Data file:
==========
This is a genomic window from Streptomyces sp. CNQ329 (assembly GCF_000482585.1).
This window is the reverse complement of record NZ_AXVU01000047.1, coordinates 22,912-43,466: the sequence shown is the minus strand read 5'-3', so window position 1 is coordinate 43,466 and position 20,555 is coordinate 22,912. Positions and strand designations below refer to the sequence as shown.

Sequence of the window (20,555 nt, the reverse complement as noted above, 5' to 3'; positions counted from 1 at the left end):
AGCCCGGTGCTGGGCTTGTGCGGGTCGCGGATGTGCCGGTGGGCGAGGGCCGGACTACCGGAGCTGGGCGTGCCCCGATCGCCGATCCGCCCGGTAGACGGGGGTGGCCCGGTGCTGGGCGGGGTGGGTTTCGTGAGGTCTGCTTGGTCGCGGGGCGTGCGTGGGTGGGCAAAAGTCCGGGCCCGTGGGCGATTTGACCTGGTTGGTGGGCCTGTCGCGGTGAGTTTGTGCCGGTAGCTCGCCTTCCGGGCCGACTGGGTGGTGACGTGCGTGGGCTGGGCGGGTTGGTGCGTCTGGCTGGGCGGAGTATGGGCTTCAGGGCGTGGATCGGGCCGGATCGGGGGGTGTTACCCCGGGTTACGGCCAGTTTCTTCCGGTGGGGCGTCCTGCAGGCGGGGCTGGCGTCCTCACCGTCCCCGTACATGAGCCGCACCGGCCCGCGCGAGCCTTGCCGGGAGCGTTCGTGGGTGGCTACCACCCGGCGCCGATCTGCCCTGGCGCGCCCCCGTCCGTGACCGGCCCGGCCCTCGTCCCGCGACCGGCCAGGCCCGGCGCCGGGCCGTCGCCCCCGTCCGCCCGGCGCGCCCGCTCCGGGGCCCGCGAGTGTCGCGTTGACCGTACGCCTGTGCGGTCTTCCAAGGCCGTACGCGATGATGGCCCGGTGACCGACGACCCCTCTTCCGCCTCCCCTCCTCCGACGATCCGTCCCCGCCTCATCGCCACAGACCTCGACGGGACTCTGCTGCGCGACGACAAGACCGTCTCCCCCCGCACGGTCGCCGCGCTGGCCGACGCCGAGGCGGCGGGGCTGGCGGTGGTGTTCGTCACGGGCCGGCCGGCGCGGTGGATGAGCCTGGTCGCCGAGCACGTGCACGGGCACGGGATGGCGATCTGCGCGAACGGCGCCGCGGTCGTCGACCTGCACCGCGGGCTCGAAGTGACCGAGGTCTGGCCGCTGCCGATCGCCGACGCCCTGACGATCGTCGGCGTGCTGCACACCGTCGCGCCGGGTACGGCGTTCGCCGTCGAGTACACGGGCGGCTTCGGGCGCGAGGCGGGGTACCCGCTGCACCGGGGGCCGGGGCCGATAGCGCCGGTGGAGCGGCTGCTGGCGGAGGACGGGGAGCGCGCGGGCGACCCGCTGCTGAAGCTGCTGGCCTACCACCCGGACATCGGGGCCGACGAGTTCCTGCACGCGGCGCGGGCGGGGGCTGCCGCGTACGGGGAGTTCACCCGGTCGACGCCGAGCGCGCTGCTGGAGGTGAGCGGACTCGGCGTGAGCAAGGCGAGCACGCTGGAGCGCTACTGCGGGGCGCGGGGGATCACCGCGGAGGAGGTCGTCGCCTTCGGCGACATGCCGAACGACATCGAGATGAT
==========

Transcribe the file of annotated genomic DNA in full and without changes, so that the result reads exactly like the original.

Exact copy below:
This is a genomic window from Streptomyces sp. CNQ329 (assembly GCF_000482585.1).
This window is the reverse complement of record NZ_AXVU01000047.1, coordinates 22,912-43,466: the sequence shown is the minus strand read 5'-3', so window position 1 is coordinate 43,466 and position 20,555 is coordinate 22,912. Positions and strand designations below refer to the sequence as shown.

Sequence of the window (20,555 nt, the reverse complement as noted above, 5' to 3'; positions counted from 1 at the left end):
AGCCCGGTGCTGGGCTTGTGCGGGTCGCGGATGTGCCGGTGGGCGAGGGCCGGACTACCGGAGCTGGGCGTGCCCCGATCGCCGATCCGCCCGGTAGACGGGGGTGGCCCGGTGCTGGGCGGGGTGGGTTTCGTGAGGTCTGCTTGGTCGCGGGGCGTGCGTGGGTGGGCAAAAGTCCGGGCCCGTGGGCGATTTGACCTGGTTGGTGGGCCTGTCGCGGTGAGTTTGTGCCGGTAGCTCGCCTTCCGGGCCGACTGGGTGGTGACGTGCGTGGGCTGGGCGGGTTGGTGCGTCTGGCTGGGCGGAGTATGGGCTTCAGGGCGTGGATCGGGCCGGATCGGGGGGTGTTACCCCGGGTTACGGCCAGTTTCTTCCGGTGGGGCGTCCTGCAGGCGGGGCTGGCGTCCTCACCGTCCCCGTACATGAGCCGCACCGGCCCGCGCGAGCCTTGCCGGGAGCGTTCGTGGGTGGCTACCACCCGGCGCCGATCTGCCCTGGCGCGCCCCCGTCCGTGACCGGCCCGGCCCTCGTCCCGCGACCGGCCAGGCCCGGCGCCGGGCCGTCGCCCCCGTCCGCCCGGCGCGCCCGCTCCGGGGCCCGCGAGTGTCGCGTTGACCGTACGCCTGTGCGGTCTTCCAAGGCCGTACGCGATGATGGCCCGGTGACCGACGACCCCTCTTCCGCCTCCCCTCCTCCGACGATCCGTCCCCGCCTCATCGCCACAGACCTCGACGGGACTCTGCTGCGCGACGACAAGACCGTCTCCCCCCGCACGGTCGCCGCGCTGGCCGACGCCGAGGCGGCGGGGCTGGCGGTGGTGTTCGTCACGGGCCGGCCGGCGCGGTGGATGAGCCTGGTCGCCGAGCACGTGCACGGGCACGGGATGGCGATCTGCGCGAACGGCGCCGCGGTCGTCGACCTGCACCGCGGGCTCGAAGTGACCGAGGTCTGGCCGCTGCCGATCGCCGACGCCCTGACGATCGTCGGCGTGCTGCACACCGTCGCGCCGGGTACGGCGTTCGCCGTCGAGTACACGGGCGGCTTCGGGCGCGAGGCGGGGTACCCGCTGCACCGGGGGCCGGGGCCGATAGCGCCGGTGGAGCGGCTGCTGGCGGAGGACGGGGAGCGCGCGGGCGACCCGCTGCTGAAGCTGCTGGCCTACCACCCGGACATCGGGGCCGACGAGTTCCTGCACGCGGCGCGGGCGGGGGCTGCCGCGTACGGGGAGTTCACCCGGTCGACGCCGAGCGCGCTGCTGGAGGTGAGCGGACTCGGCGTGAGCAAGGCGAGCACGCTGGAGCGCTACTGCGGGGCGCGGGGGATCACCGCGGAGGAGGTCGTCGCCTTCGGCGACATGCCGAACGACATCGAGATGAT